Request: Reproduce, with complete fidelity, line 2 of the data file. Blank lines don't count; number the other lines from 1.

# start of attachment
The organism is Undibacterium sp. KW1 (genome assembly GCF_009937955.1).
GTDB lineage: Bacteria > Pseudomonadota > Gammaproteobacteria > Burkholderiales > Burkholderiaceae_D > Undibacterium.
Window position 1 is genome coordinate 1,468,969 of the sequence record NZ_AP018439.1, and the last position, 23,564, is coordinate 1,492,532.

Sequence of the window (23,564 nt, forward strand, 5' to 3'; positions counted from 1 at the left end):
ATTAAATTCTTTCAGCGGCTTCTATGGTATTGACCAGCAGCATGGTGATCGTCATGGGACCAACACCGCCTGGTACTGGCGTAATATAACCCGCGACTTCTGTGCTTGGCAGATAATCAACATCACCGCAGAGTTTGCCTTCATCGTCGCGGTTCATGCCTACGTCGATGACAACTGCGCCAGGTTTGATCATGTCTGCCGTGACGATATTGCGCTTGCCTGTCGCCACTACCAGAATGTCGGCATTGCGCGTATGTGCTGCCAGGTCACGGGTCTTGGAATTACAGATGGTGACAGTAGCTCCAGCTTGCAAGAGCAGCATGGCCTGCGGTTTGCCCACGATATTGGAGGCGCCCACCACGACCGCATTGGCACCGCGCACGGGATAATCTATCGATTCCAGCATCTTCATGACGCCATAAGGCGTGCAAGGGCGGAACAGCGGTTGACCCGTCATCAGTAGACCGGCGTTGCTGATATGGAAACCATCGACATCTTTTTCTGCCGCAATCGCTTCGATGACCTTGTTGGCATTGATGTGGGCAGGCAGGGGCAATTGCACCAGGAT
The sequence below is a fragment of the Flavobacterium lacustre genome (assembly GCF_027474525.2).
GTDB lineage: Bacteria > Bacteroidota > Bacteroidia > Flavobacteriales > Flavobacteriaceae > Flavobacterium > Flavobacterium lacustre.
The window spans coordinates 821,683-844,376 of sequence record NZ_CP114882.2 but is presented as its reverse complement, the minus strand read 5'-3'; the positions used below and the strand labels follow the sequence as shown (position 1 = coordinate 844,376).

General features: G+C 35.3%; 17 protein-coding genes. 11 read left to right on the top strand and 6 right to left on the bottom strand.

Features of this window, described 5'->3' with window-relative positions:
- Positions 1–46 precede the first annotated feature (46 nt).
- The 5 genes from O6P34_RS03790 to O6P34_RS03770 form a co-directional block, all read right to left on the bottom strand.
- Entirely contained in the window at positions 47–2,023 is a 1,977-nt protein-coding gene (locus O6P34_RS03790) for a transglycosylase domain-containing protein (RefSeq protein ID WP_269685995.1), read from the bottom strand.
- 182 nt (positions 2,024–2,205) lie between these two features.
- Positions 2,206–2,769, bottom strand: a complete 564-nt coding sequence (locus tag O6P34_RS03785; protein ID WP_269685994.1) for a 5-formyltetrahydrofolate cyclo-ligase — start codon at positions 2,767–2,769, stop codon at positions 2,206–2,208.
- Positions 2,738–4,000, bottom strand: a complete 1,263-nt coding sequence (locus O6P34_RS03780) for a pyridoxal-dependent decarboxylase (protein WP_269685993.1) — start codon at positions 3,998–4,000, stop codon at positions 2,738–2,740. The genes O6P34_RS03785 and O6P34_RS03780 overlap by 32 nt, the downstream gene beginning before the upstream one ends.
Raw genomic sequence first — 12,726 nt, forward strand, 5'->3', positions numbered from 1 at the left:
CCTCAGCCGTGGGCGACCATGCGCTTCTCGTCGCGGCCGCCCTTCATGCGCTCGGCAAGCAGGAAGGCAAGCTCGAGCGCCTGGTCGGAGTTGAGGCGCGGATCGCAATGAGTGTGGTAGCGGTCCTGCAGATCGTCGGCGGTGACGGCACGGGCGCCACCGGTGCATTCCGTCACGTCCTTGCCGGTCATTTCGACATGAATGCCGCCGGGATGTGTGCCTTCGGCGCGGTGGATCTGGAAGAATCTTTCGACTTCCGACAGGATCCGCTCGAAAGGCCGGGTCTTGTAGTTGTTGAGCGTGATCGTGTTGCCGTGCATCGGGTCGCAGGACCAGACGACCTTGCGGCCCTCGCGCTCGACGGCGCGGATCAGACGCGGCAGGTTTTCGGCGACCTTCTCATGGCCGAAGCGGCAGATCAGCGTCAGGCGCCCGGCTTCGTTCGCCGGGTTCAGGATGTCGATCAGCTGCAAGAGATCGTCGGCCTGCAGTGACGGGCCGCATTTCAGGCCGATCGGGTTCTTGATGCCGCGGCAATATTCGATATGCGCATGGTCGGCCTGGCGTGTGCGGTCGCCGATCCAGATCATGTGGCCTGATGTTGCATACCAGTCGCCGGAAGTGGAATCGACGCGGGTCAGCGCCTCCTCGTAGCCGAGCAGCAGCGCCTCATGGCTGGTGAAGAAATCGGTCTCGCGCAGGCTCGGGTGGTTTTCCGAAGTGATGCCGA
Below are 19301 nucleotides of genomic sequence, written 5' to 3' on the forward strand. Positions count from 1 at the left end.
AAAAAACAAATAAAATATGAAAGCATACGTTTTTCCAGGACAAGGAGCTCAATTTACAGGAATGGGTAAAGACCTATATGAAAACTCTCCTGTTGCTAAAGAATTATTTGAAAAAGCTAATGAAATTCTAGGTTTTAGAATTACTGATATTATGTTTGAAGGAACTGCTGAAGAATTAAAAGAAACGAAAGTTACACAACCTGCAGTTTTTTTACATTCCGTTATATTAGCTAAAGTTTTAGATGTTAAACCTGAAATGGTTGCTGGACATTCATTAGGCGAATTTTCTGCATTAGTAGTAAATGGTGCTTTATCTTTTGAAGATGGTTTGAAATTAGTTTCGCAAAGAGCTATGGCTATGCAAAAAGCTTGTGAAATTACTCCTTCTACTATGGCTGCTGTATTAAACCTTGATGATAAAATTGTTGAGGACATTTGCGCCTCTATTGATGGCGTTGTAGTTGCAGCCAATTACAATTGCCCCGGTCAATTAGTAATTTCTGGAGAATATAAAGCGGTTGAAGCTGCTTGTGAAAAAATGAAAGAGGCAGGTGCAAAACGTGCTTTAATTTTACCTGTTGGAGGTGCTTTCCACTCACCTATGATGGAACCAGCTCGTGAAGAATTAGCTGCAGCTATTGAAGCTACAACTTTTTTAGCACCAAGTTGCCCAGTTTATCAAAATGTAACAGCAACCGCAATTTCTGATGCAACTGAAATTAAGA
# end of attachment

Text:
GTDB lineage: Bacteria > Pseudomonadota > Gammaproteobacteria > Burkholderiales > Burkholderiaceae_D > Undibacterium.